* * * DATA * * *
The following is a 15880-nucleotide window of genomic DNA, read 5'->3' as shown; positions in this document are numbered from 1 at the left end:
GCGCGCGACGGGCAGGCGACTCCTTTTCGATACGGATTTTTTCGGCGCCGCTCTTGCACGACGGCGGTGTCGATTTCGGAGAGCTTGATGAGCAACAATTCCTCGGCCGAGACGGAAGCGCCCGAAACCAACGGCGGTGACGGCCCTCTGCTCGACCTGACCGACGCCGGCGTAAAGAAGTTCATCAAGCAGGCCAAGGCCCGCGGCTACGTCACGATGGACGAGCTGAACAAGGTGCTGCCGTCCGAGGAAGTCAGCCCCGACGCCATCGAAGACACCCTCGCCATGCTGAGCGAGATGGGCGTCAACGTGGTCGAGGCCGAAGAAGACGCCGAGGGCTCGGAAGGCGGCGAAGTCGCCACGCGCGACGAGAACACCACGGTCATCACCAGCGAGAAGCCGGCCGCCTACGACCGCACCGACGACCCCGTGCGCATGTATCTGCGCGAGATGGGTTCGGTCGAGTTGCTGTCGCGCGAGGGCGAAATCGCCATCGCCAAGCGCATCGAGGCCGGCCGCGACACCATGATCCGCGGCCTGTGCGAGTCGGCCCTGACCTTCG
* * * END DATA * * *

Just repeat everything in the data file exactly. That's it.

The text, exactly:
The following is a 15880-nucleotide window of genomic DNA, read 5'->3' as shown; positions in this document are numbered from 1 at the left end:
GCGCGCGACGGGCAGGCGACTCCTTTTCGATACGGATTTTTTCGGCGCCGCTCTTGCACGACGGCGGTGTCGATTTCGGAGAGCTTGATGAGCAACAATTCCTCGGCCGAGACGGAAGCGCCCGAAACCAACGGCGGTGACGGCCCTCTGCTCGACCTGACCGACGCCGGCGTAAAGAAGTTCATCAAGCAGGCCAAGGCCCGCGGCTACGTCACGATGGACGAGCTGAACAAGGTGCTGCCGTCCGAGGAAGTCAGCCCCGACGCCATCGAAGACACCCTCGCCATGCTGAGCGAGATGGGCGTCAACGTGGTCGAGGCCGAAGAAGACGCCGAGGGCTCGGAAGGCGGCGAAGTCGCCACGCGCGACGAGAACACCACGGTCATCACCAGCGAGAAGCCGGCCGCCTACGACCGCACCGACGACCCCGTGCGCATGTATCTGCGCGAGATGGGTTCGGTCGAGTTGCTGTCGCGCGAGGGCGAAATCGCCATCGCCAAGCGCATCGAGGCCGGCCGCGACACCATGATCCGCGGCCTGTGCGAGTCGGCCCTGACCTTCG